green finance taxonomy for buildings

Green finance taxonomy (GFT) is an official classification or catalogue that defines a minimum set of assets, projects and sectors that are eligible to be defined as “green” or environmentally friendly.  

The development of a local GFT for buildings was intended for use by investors, issuers and other financial sector participants to track, monitor and demonstrate the credentials of green activities. 

Local environment  

In South Africa, buildings contribute to 15% of emissions and building-related emissions per capita are above the G20 average (Climate Transparency, 2020). The accelerated adoption and uptake of green building practices and construction, especially with regards to energy-efficiency and energy-sourcing practices, is essential to support South Africa in meeting its energy-efficiency targets and build sector resilience. 

Green value 

green finance taxonomy for buildings

There is a strong business case for accelerating the green buildings market, with growing evidence to suggest that green buildings have a higher value and lower risk – lower operating and maintenance costs over the longer term, lower rates of default, lowered risks of becoming a stranded asset and potential for higher returns on investment (IFC, 2019). 


In South Africa, several green building certifications have been established and with them, a well-developed understanding that a green building is one that considers energy and resource efficiency and environmental responsibility across its lifecycle. 

These definitions and performance requirements were incorporated into the first edition of the South African Green Finance Taxonomy (SA GFT), published in April 2022. 

Global perspective 

Globally, investor groups and significant asset owners are making commitments to net-zero carbon targets, as are corporates in South Africa. Consequently, the demand for green/net-zero certified buildings is expected to increase over time. 

This shift towards green buildings with strong climate change mitigation performance will have a significant impact on the real estate sector. It will need to adapt and transform to ensure demand is met with supply, and current building stock does not risk becoming vacant and ultimately a stranded asset. 

Finding the funding 

Investments in green buildings are a small fraction of the opportunity and insufficient to meet climate targets, despite growing interest of investors in the market. Financial institutions have themselves pushed forward with initiatives, such as green loans for buildings and issuing green bonds for buildings, although these consider the broad definition of “green” and not only climate change mitigation. 

The scope of the SA GFT has focussed primarily on climate change mitigation and climate change adaption. 

green finance taxonomy for buildings 

Defining “green” 

As sustainable finance becomes mainstream, increased interest in finance taxonomies as tools helps to provide clarity and certainty in selecting investments into new buildings and retrofits, aligned to sustainable outcomes. A taxonomy can support investors and owners to manage the risks associated with a low-carbon transition, as it brings about regulatory and economic changes, rendering inefficient assets less and less profitable. 

While the SA GFT technical standards may not be the tool best suited for addressing many of the barriers and needs, it is an essential complement to the areas of work and progress in the sector.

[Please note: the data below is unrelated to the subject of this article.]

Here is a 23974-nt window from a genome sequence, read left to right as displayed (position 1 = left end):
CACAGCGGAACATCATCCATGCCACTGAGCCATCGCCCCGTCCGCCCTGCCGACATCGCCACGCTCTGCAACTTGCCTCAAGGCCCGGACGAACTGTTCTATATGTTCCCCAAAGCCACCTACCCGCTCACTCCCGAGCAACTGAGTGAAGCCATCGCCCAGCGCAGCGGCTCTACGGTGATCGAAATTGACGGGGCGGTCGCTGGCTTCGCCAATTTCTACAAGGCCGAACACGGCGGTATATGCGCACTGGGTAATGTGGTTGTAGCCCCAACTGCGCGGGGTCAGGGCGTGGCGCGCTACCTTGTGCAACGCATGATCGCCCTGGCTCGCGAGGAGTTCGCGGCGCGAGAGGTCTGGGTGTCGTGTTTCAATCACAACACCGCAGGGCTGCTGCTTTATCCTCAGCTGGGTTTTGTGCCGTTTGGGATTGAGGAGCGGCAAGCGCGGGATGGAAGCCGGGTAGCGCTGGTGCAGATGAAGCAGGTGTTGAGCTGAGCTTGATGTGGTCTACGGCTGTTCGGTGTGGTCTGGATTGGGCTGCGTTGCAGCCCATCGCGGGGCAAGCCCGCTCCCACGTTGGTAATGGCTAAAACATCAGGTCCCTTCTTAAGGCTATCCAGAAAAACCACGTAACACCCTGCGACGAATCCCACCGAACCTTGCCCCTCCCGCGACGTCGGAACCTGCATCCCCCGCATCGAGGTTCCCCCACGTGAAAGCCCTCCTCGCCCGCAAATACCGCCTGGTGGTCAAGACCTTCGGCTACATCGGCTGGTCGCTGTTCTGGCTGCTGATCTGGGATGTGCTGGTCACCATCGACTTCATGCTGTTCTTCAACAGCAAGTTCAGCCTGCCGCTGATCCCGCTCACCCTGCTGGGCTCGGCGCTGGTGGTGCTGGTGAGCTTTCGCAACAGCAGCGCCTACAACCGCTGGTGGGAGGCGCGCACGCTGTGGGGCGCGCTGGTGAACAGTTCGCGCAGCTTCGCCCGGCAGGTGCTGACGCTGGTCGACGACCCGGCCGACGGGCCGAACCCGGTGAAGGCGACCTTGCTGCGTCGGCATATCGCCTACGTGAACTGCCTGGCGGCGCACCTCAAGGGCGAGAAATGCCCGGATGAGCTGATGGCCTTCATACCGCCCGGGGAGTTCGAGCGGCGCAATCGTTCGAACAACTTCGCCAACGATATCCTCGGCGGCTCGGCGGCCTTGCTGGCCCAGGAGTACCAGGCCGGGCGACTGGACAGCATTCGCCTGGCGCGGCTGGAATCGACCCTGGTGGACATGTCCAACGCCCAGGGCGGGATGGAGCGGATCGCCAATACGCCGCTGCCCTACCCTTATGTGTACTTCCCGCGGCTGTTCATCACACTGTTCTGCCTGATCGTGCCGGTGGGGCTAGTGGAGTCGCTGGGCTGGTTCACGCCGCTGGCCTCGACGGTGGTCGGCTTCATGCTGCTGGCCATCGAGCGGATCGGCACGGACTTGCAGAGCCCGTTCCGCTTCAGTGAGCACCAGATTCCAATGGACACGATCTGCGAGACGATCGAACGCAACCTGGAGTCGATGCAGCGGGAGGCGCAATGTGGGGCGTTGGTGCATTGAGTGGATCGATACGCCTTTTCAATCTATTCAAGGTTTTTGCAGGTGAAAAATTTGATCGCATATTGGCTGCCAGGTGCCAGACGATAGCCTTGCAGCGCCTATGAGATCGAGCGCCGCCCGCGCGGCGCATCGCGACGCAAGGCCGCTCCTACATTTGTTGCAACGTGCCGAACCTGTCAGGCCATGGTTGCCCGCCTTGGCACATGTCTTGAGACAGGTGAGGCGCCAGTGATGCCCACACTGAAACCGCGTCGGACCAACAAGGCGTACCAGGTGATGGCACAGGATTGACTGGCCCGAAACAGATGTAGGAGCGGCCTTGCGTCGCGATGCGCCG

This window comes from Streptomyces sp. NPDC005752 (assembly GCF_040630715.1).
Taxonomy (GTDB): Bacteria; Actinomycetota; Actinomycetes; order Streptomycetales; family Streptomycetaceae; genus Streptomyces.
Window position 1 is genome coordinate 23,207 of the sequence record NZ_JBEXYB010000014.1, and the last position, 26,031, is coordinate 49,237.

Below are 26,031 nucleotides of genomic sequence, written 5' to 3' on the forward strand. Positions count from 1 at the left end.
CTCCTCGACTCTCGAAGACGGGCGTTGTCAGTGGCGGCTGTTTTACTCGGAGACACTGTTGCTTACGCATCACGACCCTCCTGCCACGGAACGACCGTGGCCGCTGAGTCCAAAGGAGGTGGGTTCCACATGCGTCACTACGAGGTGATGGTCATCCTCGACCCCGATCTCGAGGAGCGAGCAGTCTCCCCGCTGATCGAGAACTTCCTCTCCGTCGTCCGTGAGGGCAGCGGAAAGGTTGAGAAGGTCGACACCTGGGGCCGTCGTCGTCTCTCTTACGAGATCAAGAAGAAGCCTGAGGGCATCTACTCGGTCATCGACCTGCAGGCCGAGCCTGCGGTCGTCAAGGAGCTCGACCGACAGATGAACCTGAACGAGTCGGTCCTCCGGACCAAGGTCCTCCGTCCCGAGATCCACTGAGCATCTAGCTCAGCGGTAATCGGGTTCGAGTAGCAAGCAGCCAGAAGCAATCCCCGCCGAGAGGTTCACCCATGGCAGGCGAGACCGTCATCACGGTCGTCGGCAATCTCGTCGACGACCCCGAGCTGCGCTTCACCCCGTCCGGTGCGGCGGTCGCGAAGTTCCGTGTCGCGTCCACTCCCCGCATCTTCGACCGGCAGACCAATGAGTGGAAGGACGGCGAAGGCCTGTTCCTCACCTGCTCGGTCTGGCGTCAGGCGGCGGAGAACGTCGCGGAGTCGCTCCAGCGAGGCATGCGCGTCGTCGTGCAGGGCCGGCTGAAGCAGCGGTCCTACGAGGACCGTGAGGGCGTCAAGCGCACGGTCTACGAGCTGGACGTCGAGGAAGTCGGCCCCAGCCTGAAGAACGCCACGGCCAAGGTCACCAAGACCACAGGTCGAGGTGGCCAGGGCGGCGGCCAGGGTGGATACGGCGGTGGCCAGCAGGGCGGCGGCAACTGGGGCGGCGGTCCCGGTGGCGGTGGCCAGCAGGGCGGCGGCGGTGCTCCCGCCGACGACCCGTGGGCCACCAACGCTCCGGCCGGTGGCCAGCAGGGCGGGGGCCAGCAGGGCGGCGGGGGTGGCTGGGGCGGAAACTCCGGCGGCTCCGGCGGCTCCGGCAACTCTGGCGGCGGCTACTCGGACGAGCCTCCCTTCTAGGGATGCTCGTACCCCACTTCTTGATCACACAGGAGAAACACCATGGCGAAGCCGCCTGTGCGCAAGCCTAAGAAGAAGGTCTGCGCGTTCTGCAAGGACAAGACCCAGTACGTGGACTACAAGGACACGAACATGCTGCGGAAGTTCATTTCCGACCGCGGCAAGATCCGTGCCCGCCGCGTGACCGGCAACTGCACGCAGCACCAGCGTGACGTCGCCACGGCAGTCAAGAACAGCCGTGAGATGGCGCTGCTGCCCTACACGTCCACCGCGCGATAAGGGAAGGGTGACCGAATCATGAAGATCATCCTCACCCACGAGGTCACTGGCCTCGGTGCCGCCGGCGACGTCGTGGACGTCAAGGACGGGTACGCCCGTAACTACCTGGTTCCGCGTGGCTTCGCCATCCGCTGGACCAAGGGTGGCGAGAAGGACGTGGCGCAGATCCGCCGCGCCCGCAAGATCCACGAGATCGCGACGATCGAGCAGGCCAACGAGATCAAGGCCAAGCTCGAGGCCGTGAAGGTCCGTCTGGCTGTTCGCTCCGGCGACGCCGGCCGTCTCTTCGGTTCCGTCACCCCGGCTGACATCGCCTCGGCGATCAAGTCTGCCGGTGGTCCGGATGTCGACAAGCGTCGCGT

Differentiated approach 

The SA GFT was originally drafted to align with taxonomic “best practice” referencing the European Union’s (EU’s) green taxonomy. However, the definition of green buildings was not wholly appropriate for the South African content. Instead a dual approach of being “taxonomy aligned” while appreciating the need to encourage market transformation from a very low base with limited green building activity was suggested. 

Noting that the South African building portfolio is presently highly inefficient, even introducing “entry-level” green performance requirements, depending on the rate of adoption, would have a marked impact on the environmental and energy security performance, and realise use and cost benefits to occupants and owners. 


The aim of the definition provided by the SA GFT is to “set the bar” around which market activity should rally and drive deep cuts in emissions from the building sector across the economy. Current green building standards, such as LEED in the United States of America (USA), BREEAM in the United Kingdom (UK) and Green Star in South Africa and Australia tend to focus on a broader definition of what constitutes “green”. 

While there is indeed a range of categories and measures of “greenness” that benefits the environment and society in different ways – such as improved air quality, waste management, biodiversity management and occupant wellbeing – the urgency of the climate crisis and rapid reductions in emissions required to meet national net-zero targets necessitates action in the building sector on this front. 

There is opportunity to support and upscale the substantial efforts already undertaken by industry actors, to address different obstacles in the different buildings and operations segments. The first edition SA GFT – while imperfect – is making a start, focussed on where there is the most opportunity to do so, then building out from there. 


Issue: How to encourage domestic net-zero carbon market transformation. 

Solution: Green finance taxonomy defines green building at a national level, setting the bar for market stakeholders towards achieving South African decarbonisation plans. 

Full acknowledgement and thanks go to: for the information in this article. 

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